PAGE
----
Five Picks – June 2021

This might be the latest I’ve written one of these. I’ll be honest, June was a blur. I don’t remember what I was doing or what happened. What I do remember is listening to a lot of amazing music. This list was so hard to put together that I had to add four honourable mentions because picking only five records to talk about was too difficult for my willpower to cope.

The really cool thing about this job/project/life is that aside from one honourable mention, I’ve never heard of any of these bands before. But here they are, marked down for eternity (or as long as I pay for the hosting) as my favourite records from June 2021. Even cooler is that there are genres here I wouldn’t have even considered before 2020. There’s a life lesson in there somewhere.

Wanderer – Liberation From A Brutalist Existence

I love getting lost in a complex and intricate musical work. Lying or sitting in the dark with good headphones on and your eyes closed as you are engulfed by the sound is an amazing experience if you pick the right music.

Wanderer do not make the right kind of music for this experience. Liberation From A Brutalist Existence is akin to furiously punching a rubber tire until your bleeding knuckles and exhausted shoulders scream at you to stop, forcing you to headbutt instead until you lose consciousness.

All music has its place, but Wanderer create furious hardcore that verges on grindcore in places that will always have a place as long as the societal ills they write about exist in this world.

Death Goals – The Horrible And The Miserable

As a heterosexual cis white man born in the UK, I am very aware I started life on easy mode. Because of this, I have tried to educate myself as much as possible and maintain an open and empathetic mind for others. While, in the nicest way possible, I am not interested in other people’s sexuality at all, I do sometimes mistake my ambivalence for acceptance in wider society. The day before I started writing this, two gay men were beaten in broad daylight by a group of dickheads in the UK. Every gay person I have ever been friends or acquaintances with feels, knows and lives with this risk constantly.

I say all of this because the fact that the two guys behind the incredible chaotic hardcore of Death Goals are gay is both completely inconsequential and also integral to understanding the impact behind their debut album. I don’t think it’s possible to create such genuinely pissed off and urgent music if, like me, you were born into easy mode and have had a relatively smooth ride thus far (self-inflicted situations notwithstanding). Listening to the music on release day impressed me, Watching the video below absolutely blew me away.

Moanhand – Present Serpent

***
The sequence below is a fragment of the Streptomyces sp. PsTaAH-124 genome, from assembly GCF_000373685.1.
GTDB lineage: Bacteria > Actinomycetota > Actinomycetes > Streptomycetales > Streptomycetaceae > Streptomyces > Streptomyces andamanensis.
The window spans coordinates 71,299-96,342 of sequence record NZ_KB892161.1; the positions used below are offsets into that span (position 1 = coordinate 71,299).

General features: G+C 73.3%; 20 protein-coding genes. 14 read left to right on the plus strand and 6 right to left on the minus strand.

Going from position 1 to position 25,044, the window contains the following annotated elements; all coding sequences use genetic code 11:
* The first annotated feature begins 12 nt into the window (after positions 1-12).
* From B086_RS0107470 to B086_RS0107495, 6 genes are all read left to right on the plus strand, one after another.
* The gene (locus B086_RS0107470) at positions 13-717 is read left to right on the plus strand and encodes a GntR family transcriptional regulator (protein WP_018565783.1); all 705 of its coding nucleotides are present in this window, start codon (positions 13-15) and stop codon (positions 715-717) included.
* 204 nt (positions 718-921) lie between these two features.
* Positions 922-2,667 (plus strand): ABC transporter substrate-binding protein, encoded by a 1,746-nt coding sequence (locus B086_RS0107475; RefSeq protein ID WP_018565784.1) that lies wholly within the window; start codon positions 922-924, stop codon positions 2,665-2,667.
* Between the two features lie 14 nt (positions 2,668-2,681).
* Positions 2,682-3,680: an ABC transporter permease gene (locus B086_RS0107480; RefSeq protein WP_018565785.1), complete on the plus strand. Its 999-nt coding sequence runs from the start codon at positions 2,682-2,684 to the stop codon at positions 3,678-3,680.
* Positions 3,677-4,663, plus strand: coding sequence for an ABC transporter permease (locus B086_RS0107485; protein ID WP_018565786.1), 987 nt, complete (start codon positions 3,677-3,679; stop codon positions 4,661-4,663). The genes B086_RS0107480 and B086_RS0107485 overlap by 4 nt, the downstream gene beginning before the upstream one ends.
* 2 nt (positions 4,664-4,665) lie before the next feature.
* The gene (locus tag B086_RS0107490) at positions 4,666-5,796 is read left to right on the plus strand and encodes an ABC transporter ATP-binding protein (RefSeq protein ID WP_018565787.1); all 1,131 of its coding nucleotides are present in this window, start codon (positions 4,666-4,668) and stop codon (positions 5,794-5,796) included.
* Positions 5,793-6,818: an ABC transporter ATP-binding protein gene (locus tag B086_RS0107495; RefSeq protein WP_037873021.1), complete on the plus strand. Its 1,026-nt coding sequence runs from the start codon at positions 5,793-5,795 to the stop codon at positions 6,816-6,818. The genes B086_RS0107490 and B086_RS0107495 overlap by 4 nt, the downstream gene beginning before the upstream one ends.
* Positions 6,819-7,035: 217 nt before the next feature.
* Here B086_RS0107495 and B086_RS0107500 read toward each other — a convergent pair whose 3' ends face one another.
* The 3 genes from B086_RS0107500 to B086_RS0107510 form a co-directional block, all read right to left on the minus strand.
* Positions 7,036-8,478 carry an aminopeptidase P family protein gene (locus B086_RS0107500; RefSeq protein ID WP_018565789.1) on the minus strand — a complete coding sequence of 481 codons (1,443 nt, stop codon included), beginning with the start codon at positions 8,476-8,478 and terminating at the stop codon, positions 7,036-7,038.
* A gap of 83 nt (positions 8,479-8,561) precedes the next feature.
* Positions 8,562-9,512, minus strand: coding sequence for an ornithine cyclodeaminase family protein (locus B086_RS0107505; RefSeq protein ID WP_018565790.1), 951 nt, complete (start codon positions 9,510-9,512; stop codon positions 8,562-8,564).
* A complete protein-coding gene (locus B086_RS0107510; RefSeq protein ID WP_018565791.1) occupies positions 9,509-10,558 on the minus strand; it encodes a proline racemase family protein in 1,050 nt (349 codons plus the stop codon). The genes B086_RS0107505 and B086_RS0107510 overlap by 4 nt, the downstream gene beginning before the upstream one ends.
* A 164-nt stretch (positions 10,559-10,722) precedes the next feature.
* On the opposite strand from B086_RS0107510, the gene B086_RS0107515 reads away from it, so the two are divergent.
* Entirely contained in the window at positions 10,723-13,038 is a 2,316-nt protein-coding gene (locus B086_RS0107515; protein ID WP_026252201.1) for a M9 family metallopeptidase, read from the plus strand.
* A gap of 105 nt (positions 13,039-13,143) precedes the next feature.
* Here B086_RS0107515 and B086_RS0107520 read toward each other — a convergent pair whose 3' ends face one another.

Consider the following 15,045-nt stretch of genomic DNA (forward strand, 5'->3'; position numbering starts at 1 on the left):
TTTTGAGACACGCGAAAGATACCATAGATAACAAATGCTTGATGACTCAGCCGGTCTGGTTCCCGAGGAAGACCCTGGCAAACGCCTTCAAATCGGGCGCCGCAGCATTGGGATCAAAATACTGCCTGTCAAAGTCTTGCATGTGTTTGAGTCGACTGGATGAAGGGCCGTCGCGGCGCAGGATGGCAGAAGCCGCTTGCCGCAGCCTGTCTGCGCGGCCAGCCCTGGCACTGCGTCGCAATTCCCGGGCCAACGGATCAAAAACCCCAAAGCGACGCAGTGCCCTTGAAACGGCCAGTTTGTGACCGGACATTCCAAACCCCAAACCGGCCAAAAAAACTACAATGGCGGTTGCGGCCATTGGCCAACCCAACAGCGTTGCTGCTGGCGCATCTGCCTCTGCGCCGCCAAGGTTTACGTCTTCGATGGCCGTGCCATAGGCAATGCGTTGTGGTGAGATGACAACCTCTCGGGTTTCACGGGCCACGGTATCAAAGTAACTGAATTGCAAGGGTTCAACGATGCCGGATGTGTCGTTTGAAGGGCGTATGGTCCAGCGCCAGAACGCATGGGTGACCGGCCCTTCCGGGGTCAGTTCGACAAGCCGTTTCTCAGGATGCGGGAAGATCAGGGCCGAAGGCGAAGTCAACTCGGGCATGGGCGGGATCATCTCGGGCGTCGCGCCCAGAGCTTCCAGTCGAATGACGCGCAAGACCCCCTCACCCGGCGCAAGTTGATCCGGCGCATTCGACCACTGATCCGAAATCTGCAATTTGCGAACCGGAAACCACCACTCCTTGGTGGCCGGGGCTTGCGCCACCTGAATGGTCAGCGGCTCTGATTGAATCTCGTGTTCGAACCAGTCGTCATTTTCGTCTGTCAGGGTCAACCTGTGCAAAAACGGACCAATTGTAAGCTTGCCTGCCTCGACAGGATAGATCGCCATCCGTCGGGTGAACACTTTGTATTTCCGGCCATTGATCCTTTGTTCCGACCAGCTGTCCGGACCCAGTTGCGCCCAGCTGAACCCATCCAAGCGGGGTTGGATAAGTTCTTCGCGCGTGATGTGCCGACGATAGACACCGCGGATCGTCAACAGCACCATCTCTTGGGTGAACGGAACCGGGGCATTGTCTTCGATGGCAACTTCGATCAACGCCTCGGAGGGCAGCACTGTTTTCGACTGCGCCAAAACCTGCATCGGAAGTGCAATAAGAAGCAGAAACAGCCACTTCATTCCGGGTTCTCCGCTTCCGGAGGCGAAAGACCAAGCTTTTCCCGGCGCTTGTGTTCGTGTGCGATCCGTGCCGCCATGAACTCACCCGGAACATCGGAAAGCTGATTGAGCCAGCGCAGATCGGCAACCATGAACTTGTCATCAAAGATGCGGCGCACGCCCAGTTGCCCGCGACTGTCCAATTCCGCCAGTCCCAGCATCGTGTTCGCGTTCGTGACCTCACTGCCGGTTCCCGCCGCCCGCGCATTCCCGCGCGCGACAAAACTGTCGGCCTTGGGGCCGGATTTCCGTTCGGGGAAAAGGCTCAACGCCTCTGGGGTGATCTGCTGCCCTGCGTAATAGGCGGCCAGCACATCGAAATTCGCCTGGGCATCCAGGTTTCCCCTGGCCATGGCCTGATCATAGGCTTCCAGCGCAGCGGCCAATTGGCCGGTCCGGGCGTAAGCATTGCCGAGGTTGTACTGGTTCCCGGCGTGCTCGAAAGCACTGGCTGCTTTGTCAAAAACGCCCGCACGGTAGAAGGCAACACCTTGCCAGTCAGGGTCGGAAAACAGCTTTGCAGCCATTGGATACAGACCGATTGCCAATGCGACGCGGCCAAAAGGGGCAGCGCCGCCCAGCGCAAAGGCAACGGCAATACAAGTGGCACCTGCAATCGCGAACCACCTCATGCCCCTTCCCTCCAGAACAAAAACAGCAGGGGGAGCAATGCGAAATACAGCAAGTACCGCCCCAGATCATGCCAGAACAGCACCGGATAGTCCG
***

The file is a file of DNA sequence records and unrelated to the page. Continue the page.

From a two-man project to a one-man project. Moanhand is the brainchild of Russian multi-instrumentalist Roman Filatov. His blackened sludge utilises far more melody than he has any right to with those genre tags floating around. Since nobody has tried to add the “post-” prefix to blackened sludge, projects like Moanhand and MWWB will have to leave it at that.

What I really love about Present Serpent is the way Roman establishes and then builds upon both melodic and rhythmic ideas over and over in each song, but manages to ensure each does not outstay its welcome. This means the album plays that magic trick where time folds in on itself while you listen.

I’ve recorded a number of demos and records in the various small bands I’ve played in, but I never fully appreciated how draining it must be to do everything yourself. Roman put out a short documentary at the launch of this album to show you exactly what it’s like.

<code> – The Flyblown Prince

I’ve never had an appreciation for the theatrical. The grandiosity and pomp doesn’t appeal to me in the slightest. For this reason I was hesitant to dive into the progressive black metal of <code>. What I didn’t realise was that when people describe this band as theatrical, what they mean is a rundown, dilapidated and dirty theatre inhabited by occult or demonic forces who use it to satirise humanity with bizarre, macabre displays.

<code> has been doing this for years, and this is their fifth studio album, but the first time I’ve made their acquaintance. Vocalist Wacain had an incredible range, and one he puts to good use, shifting style and tone both to sit the music and to unsettle the listener. Progressive, almost avant garde touches are sprung on you but never feel out of place or anything less than organic. Impressive for a story of a man spiraling into madness and bringing everyone down with him (from what I can gather anyway).

I never thought I would make this reference but this is the music of the man with the thistle down hair from Jonathan Strange and Mr Norrell.

Urne – Serpent & Spirit

The only reason I initially listened to this is that I trust the PR who sent it through. I am so glad I did. I haven’t really stopped listening to this since it landed in my inbox at the start of June. Our review was very Mastodon heavy, and while I don’t think this was wrong, I do think it was maybe unfair to lean on this side of their music so heavily.

There are a few things that are key to creating an essential metal record: killer riffs, thunderous drums, a vocalist whose scream can level buildings, and the songwriting chops to craft longer songs without the listener even noticing. Urne has a firm grasp on each one.

Any outlet that doesn’t have this in their top ten list this year doesn’t deserve you.

Honourable mentions

  • Cathexis – Untethered Abyss
  • Thorn – Crawling Worship
  • Gosudar – Morbid Despotic Ritual
  • World Eaters – Grinding Advance

Leave a Reply